A tremendous skater and shooter, Emerson Etem can use some seasoning to round out his game, but he has the chance to become a significant scoring winger when he reaches the NHL. Should Selanne return, the Ducks could afford to be more patient with Palmieri and Etem.
The 15th pick in the 2009 draft, Peter Holland had a strong rookie season in the AHL and could very well find his way to Anaheim at some point next season. Holland has size and skill, but with the Ducks bringing Saku Koivu back for another year, that may allow Holland further time to develop so that he is ready to be a scorer at the next level when he arrives.
Sami Vatanen is small and certainly couldn't be paired with Visnovsky, but he could be the heir apparent to Visnovsky's role as mobile power play quarterback who can rip it from the point.
A skilled forward taken with the last pick of the first round last summer, Rickard Rakell is making nice progress in the OHL and will need another couple years to mature, but he has a chance to make it as a scoring winger when he makes it to the NHL.
American-born goaltender John Gibson has excellent size and made a seamless transition to the OHL, putting up top-notch numbers right through the playoffs. He's 18-years-old, so it will be a while before he warrants consideration in Anaheim, but it's fair to hope that he could become a starting goaltender five years down the road.
Chris Wagner broke through for 51 points in 39 games as a sophomore at Colgate and the fifth-round pick from 2010 earned a contract from the Ducks for his efforts. With several prospects in line for a promotion to Anaheim next season, there should be a good opportunity for Wagner to step in and play in the AHL next season.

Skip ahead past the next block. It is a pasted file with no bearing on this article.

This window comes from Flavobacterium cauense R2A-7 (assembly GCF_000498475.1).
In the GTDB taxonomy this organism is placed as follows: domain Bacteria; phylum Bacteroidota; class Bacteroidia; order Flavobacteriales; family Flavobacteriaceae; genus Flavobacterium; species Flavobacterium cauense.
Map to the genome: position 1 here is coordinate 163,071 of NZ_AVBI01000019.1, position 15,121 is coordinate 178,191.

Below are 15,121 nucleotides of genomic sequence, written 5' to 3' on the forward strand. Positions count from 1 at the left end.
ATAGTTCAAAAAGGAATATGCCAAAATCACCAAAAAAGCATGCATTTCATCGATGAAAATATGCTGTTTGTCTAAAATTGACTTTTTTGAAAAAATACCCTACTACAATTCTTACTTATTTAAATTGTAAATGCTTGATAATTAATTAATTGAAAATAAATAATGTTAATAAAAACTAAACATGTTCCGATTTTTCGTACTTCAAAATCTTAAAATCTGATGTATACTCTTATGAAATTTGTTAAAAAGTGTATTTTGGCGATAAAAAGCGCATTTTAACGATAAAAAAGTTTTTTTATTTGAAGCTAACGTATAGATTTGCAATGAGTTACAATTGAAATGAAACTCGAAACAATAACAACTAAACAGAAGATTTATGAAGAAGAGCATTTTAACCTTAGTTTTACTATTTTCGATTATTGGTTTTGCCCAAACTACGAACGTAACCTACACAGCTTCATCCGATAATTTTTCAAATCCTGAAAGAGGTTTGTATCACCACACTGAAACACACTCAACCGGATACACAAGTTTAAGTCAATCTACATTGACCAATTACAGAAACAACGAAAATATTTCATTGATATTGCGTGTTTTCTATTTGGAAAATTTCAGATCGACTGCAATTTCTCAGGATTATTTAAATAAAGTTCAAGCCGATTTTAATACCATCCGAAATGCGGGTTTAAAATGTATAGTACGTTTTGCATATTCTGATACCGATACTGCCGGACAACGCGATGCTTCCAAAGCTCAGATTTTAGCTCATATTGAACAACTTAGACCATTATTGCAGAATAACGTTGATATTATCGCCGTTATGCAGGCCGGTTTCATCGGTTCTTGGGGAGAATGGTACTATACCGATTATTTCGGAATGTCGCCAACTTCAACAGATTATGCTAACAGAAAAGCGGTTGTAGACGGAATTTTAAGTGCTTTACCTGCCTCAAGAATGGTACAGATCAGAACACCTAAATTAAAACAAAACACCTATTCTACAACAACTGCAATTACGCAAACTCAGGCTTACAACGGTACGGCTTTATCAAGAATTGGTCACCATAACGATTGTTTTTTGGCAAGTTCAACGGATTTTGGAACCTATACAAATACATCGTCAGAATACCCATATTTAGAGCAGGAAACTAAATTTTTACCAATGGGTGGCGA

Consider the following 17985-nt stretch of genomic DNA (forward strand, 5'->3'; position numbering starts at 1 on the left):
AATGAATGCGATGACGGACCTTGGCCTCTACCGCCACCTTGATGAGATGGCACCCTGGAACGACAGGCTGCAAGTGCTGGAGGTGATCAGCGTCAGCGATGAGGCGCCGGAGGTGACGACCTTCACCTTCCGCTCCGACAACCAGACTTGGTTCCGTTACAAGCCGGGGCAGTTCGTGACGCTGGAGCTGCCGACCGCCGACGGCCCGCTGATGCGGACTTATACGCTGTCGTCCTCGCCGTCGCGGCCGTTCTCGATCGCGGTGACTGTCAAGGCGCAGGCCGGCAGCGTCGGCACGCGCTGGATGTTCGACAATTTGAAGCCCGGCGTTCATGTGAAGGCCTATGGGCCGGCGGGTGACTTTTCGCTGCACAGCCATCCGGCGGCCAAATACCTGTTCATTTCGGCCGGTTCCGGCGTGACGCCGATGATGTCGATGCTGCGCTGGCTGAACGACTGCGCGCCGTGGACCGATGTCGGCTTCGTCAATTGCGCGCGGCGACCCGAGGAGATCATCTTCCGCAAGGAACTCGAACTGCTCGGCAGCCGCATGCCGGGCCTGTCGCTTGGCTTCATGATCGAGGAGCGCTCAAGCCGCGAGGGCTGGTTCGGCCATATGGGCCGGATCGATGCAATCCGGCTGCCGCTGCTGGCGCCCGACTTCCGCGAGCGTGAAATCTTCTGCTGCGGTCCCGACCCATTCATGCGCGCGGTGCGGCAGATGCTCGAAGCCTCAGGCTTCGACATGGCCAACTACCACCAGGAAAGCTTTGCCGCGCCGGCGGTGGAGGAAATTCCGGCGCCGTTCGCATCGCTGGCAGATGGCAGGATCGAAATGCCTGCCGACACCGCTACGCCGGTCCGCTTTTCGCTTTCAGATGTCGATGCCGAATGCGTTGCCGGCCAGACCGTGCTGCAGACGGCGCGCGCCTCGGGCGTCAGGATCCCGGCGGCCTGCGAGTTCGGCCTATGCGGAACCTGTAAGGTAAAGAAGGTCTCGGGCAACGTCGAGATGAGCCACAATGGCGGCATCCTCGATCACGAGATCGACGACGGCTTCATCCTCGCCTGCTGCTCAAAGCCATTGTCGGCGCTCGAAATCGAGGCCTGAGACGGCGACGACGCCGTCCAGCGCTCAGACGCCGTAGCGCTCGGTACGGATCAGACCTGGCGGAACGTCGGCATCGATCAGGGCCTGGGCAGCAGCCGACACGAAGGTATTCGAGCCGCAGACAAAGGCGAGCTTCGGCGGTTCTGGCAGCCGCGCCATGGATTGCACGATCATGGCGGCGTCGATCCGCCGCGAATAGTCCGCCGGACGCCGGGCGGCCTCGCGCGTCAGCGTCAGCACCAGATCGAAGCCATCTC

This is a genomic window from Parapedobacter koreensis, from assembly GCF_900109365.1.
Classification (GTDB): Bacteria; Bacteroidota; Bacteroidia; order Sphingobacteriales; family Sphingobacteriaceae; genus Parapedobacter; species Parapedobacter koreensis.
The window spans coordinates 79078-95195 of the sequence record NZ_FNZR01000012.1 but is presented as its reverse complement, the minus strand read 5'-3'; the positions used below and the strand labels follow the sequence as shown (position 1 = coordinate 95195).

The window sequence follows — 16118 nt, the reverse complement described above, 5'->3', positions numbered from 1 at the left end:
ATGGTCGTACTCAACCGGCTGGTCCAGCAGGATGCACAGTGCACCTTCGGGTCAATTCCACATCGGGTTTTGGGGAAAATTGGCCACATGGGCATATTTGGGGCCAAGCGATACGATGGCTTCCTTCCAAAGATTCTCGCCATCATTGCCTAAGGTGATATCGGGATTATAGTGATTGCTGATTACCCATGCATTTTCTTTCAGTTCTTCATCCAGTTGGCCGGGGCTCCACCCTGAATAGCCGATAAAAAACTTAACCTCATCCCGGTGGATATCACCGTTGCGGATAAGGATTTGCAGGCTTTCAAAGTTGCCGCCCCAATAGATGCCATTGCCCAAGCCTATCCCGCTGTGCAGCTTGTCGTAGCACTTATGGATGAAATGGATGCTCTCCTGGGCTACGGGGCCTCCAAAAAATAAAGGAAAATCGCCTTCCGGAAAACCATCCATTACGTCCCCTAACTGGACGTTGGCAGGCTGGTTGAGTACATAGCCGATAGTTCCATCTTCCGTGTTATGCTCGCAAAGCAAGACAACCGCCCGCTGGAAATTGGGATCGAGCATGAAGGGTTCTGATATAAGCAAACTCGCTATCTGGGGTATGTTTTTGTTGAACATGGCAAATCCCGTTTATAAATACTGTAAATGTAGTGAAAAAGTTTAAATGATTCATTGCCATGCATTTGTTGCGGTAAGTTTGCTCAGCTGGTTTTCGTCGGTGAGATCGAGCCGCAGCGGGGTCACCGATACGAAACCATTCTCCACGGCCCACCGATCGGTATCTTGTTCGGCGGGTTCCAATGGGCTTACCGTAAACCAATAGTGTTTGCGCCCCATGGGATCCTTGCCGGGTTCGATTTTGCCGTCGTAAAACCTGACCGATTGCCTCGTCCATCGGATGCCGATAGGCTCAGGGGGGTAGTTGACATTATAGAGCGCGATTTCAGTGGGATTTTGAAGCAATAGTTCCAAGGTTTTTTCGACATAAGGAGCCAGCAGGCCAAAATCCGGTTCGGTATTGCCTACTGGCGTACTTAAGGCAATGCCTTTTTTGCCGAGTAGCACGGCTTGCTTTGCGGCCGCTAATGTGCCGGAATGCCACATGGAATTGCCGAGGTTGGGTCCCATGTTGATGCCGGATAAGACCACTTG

A second-round pick last summer, William Karlsson is a talented centre who is going to need time to develop before he's ready for a look in North America. He'll make the jump to the Swedish Elite League for the next couple years and a couple of years at that level will go a long way towards determining his NHL readiness.
A potential bargain plucked in the firth-round last year, Max Friberg isn't putting up big numbers in the Swedish Elite League, which isn't unusual for a young prospect, but he performed well in the World Juniors, showing that he has some offensive ability to go along with a strong skating and forechecking game.
Iiro Tarkki turns 27 this summer, so he's rather mature for a prospect, but he played well in 50 AHL games last season, so he could conceivably challenge for a spot with the Ducks in 2012-2013.
The Ducks also have a couple defencemen that add depth to the prospect pool. Kyle Cumiskey is a smooth skater who has had trouble staying healthy and Mat Clark is a physical, mind-the-store type that has developed nicely in his first couple of pro seasons.
6th - Matthew Dumba, Alex Galchenyuk, Filip Forsberg, Ryan Murray.
Needs: Three top six forwards, two defencemen.
What I said the Ducks needed last year: Two top six forwards, depth forwards.
They added: Andrew Cogliano, Devante Smith-Pelly, Maxime Macenauer, Andrew Gordon, Dan Ellis.